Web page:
The key “ingredients” to a well designed product are the people who will be using that product. If you don’t design the product for (or around their needs) you will get it wrong. Spending time to understand your users is a crucial step in the design process.
Last time, in part 2, I shared design principles on keeping things simple in your design and emphasised that it is not the easiest task to achieve. In this final part of my “Design Quotes As Principles” series, I’m going to focus on one quote that puts people in the centre of your designs.
There’s a lot of focus recently on the value of design at companies, from start-up’s to large corporates, and how a design culture and a design process can help companies innovate and solve real problems. The thing is though…people don’t realise just how challenging it can be to get this “design thing” right.
Following on from part 1, where I shared two principles that played a big role in my life as a designer, it seemed fitting that I shared principles that I think can help you get this “design thing” right. I’m not going to try to tell you how to get it right – I simply hope you will feel inspired by these quotes/principles to make better design decisions.
We hear quotes on design all the time, up to the point where they become cliché’s and lose their meaning. In the next few months I want to explore and remind myself of my favourite quotes on design, explore their meaning as well as where they came from.
In part 1, I want to start by highlighting the first two quotes that have played a big role in my life as a designer, which I’ve been using as inspiration in the work that I do.
If you’re part of a team that build software products, you’ve probably heard about UX before and you know it’s kind of important. But often in stand-up’s, I hear developers say: “the work I’m doing at the moment doesn’t really form part of the UX”.
Just the other day a developer said to me that he was doing work that wasn’t part of the UX. He was optimising the speed of database queries, so that the reports in our system can load faster to lessen the load on our servers. Naturally, I explained to him that his work was indeed part of the UX, because it would directly impact users in a positive way.
The biggest challenge in designing a great product is figuring out what the core features are that will fulfil the users’ needs. Not only should the product fulfil those needs, but also deliver it in a way that is easy to understand and pleasant to use.
Wireframes are dead…or should be as we’ve lost the reason for creating them in the first place…and it’s our own fault. (I’m specifically referring to static low-fidelity wireframes). It’s not because wireframes are bad, it’s that we’ve butchered them into something that tries to achieve the same thing that a high-fidelity wireframe does (Photoshop look and feel design).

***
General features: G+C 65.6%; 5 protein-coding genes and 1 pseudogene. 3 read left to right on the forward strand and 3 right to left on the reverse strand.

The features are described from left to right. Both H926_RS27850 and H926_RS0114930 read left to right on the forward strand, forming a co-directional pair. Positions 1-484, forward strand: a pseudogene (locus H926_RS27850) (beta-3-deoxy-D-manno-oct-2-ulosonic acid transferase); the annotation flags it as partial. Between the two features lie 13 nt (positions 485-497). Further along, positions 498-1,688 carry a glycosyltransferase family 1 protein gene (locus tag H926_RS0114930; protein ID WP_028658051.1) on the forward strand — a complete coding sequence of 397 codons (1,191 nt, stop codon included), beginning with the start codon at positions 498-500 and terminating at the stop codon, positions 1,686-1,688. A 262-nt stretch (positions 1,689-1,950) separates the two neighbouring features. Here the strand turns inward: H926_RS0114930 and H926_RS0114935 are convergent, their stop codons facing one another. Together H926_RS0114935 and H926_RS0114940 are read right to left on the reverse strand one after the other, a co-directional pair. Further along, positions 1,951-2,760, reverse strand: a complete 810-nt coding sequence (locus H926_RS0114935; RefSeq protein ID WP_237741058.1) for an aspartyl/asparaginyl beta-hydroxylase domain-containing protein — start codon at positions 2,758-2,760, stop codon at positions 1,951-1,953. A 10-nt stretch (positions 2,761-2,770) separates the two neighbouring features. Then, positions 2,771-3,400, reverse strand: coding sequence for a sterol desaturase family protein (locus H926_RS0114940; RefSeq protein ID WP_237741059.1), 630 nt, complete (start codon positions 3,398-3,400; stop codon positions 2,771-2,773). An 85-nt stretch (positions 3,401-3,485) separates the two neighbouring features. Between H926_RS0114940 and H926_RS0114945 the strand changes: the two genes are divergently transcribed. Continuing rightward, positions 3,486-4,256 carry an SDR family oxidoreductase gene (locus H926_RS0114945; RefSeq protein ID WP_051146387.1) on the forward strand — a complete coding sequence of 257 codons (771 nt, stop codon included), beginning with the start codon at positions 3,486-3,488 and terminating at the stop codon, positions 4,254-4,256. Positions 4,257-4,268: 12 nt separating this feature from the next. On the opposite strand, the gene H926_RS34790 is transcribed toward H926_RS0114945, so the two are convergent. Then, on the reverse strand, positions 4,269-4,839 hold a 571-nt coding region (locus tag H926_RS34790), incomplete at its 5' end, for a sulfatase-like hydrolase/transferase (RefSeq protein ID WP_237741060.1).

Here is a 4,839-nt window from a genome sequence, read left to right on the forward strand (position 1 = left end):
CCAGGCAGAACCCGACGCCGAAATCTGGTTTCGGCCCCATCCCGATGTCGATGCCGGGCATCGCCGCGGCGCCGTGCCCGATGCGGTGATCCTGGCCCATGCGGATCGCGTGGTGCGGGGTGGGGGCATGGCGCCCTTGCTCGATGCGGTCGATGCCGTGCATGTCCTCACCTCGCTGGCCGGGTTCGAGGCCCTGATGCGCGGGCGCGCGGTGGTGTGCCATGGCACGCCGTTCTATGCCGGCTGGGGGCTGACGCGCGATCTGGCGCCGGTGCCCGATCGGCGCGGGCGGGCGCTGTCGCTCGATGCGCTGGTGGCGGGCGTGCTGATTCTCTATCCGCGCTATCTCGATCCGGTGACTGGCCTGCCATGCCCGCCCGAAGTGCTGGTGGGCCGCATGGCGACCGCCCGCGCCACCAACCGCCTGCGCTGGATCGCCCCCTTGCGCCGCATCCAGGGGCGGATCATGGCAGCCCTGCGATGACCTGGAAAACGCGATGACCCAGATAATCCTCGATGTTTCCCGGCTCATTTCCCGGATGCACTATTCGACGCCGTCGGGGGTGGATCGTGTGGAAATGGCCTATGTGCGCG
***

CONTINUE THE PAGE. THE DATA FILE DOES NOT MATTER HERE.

Far too often I’ve seen designers (myself included) spend countless hours tweaking wireframes meeting after meeting until the business/client is satisfied with the perfect version of the wireframe – and this is a really bad idea.
I stumbled across a post this morning (from back in 2008 by Zurb) titled “User Experience Design Does Not Exist“. It caught my eye, because this is something that has crept back in my mind (again and again) – and as a user experience designer myself, it makes me feel a bit uneasy…but that’s a good thing.
User Experience Design Does Not Exist
The designers that work on amazon.com don’t create the experience— they’re responsible for building the system, product and service that allowed those different experiences to happen. The designers work to understand how the user interacts with the website to create the most desirable and profitable experiences. We call that interaction design.
Designers need to stop thinking that they’re creating experiences. They’re allowing them to unfold with sound design decisions.
What I do like about what Zurb is saying is that designers need to carefully think about their design decisions – those design decisions will unfold an experience.
There’s something that’s been bothering me for quite some time in how digital products are being made today. Far too often I see great engineering behind products, but with poor execution of how it works within the lives of people.
The Lean Startup movement and the buzz around a MVP (minimum viable product) has made the problem worse.
Maybe it’s time to stop developing or worse – building – MVP’s and just start prototyping? For years the interaction design community have been using prototyping to get to results early in the process, eliminating waste.
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Here are my slides from my talk at UX South Africa 2014.
Recently Cape Town’s finest of up-and-coming tech startups and entrepreneurs got out of the building to attend the Lean Startup Machine Cape Town 2014, thanks to Alan Jaffe, from ROI Media, who persevered in getting support to unlock the first LSM workshop in South Africa.
Lean Startup Machine is the world’s leading training for Lean Startup where you learn to build a successful business in three days by failing fast and succeeding faster.